We are accepting oropharyngeal swabs, preferably in virus transport medium, from cases with a clinical suspicion of SARS-CoV-2 infection. We are also accepting faecal swabs from these cases. Samples should be sent to VDS at the University of Glasgow, accompanied by the usual feline and canine infectious disease diagnostic submission forms, which can be found here. Please complete the appropriate form, including the words ‘CVR COVID-19 STUDY’ on the form. Please also provide relevant history details on the form as to why SARS-CoV-2 infection is suspected. Note, we can only accept companion animal diagnostic samples and those submitted by registered veterinary surgeons. We cannot accept human samples.

What other pathogens should be excluded before SARS-CoV-2 is considered?

For all suspected cases in cats with any one of the three presentations:

  • acute fever and/or
  • acute respiratory signs (cough or tachypnoea+/- dyspnoea) and/or
  • acute gastrointestinal signs (vomiting or, less likely, small intestinal diarrhoea)

then before SARS-CoV-2 qPCR is considered, we recommend testing for FCoV (faecal sample) and Toxoplasma (serology) as a minimum. In addition, for cats with respiratory signs (+/- fever), we recommend testing for FCV/FHV (oropharyngeal swab in viral transport medium) and Bordetella (charcoal (Amies) swab). It is also important to exclude ‘feline asthma’ by taking a careful clinical history. Thoracic radiographs are also very useful. For cats with GI signs we recommend faecal bacteriology (fresh faeces). If you are sending a faecal sample to VDS for these tests, please also submit a rectal swab which is required for SARS-CoV-2 testing.

For dogs with any one of the three presentations:

  • fever and /or
  • respiratory signs (cough or tachypnoea+/- dyspnoea) and/or
  • gastrointestinal signs (vomiting or, less likely, small intestinal diarrhoea)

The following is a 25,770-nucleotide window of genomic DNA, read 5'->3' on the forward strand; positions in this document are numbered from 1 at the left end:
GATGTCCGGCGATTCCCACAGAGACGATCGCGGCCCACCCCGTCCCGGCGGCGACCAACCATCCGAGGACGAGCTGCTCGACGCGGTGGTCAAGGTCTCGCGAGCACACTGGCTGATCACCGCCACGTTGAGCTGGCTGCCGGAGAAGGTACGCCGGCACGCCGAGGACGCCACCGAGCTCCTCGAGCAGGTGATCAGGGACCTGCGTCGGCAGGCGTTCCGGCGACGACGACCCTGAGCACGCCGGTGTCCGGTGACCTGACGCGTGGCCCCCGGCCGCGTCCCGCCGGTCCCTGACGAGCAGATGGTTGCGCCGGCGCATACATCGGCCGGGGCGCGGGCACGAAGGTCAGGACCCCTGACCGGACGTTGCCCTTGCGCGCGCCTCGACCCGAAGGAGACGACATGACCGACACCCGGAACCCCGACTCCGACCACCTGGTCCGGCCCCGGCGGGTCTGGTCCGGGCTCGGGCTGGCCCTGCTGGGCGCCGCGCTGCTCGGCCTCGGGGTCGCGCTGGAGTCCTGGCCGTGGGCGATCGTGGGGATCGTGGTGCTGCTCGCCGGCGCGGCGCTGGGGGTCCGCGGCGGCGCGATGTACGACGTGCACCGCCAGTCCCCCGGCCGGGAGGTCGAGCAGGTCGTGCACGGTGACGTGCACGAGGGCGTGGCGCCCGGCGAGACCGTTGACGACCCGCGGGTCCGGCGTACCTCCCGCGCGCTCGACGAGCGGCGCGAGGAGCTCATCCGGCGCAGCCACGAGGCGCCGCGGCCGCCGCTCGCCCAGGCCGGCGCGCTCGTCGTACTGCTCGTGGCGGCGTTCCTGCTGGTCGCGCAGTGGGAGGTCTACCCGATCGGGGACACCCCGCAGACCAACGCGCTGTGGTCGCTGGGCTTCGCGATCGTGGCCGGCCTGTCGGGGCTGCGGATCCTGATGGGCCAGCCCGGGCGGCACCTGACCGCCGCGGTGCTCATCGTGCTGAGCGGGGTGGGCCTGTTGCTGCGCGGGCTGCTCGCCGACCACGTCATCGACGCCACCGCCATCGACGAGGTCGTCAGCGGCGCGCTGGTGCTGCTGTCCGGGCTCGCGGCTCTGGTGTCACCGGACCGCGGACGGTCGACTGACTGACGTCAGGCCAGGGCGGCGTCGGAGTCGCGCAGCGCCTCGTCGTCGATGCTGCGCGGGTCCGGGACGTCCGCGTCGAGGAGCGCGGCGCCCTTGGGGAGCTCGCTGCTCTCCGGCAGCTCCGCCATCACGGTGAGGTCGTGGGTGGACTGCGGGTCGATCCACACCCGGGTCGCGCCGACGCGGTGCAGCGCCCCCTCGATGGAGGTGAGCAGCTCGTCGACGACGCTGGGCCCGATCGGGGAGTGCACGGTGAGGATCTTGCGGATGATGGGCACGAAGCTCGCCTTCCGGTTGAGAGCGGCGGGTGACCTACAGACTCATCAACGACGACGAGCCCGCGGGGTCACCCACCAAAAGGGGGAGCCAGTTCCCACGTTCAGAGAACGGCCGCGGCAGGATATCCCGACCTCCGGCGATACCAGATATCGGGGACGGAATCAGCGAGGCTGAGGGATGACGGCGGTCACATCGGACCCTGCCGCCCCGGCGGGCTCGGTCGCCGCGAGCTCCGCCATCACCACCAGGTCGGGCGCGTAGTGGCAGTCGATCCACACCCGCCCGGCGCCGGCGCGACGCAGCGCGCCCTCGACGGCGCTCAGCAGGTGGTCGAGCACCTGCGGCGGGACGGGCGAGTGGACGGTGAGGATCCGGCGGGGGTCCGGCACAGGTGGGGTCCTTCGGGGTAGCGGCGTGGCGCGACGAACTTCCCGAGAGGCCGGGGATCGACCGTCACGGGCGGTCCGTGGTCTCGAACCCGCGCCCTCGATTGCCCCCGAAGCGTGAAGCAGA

then we recommend first testing for canine distemper virus (serology). For dogs with respiratory signs we would advise respiratory virus isolation (oropharyngeal swab in virus transport medium) to detect canine parainfluenza (CPi), canine adenovirus (CAV) and canine herpesvirus (CHV). Bordetella testing should also have been performed from a deep oropharyngeal swab (charcoal (Amies) swab). For dogs with GI signs then, in addition, faecal bacteriology and canine parvovirus testing should be performed on fresh faeces. If you are sending a faecal sample to VDS for these tests, please also submit a rectal swab which is required for SARS-CoV-2 testing.

Can VDS undertake testing for these other pathogens on the submitted samples?

Yes, veterinary surgeons may request these and other diagnostic tests as per normal; please consult the submission form and tick the appropriate boxes on the form. These tests will be undertaken at the usual diagnostic time-scale and will be charged at the normal rate.

How much does SARS-CoV-2 testing cost?

Samples will be tested for SARS-CoV-2 as part of a research study and will be processed free of charge.

When can I expect to receive a result?

Results will be reported as soon as they are available. In the event of a positive result, the submitting veterinary surgeons assumes certain responsibilities and should consult the relevant APHA notes. VDS will make positive samples available to APHA Weybridge laboratory for secondary testing. Submitting veterinary surgeons may also be requested to take additional samples from the animal and submit these to Weybridge for secondary testing.

How does this work impact human testing for COVID-19?

We will be analysing a relatively small number of animal samples in a research laboratory environment. We are using different methodology than that offered by the NHS and our study in no way impacts on the NHS human testing capacity.

Where can I get current information on the role of animals in COVID-19 transmission?

The World Organisation for Animal Health (OIE) is the veterinary equivalent to the World Health Organisation (WHO) and is the world authority on animal health. This organisation provides the most up-to-date information on the role of SARS-CoV-2 in animals, which can be found here.

Any other questions?

Please feel free to contact us using this email address: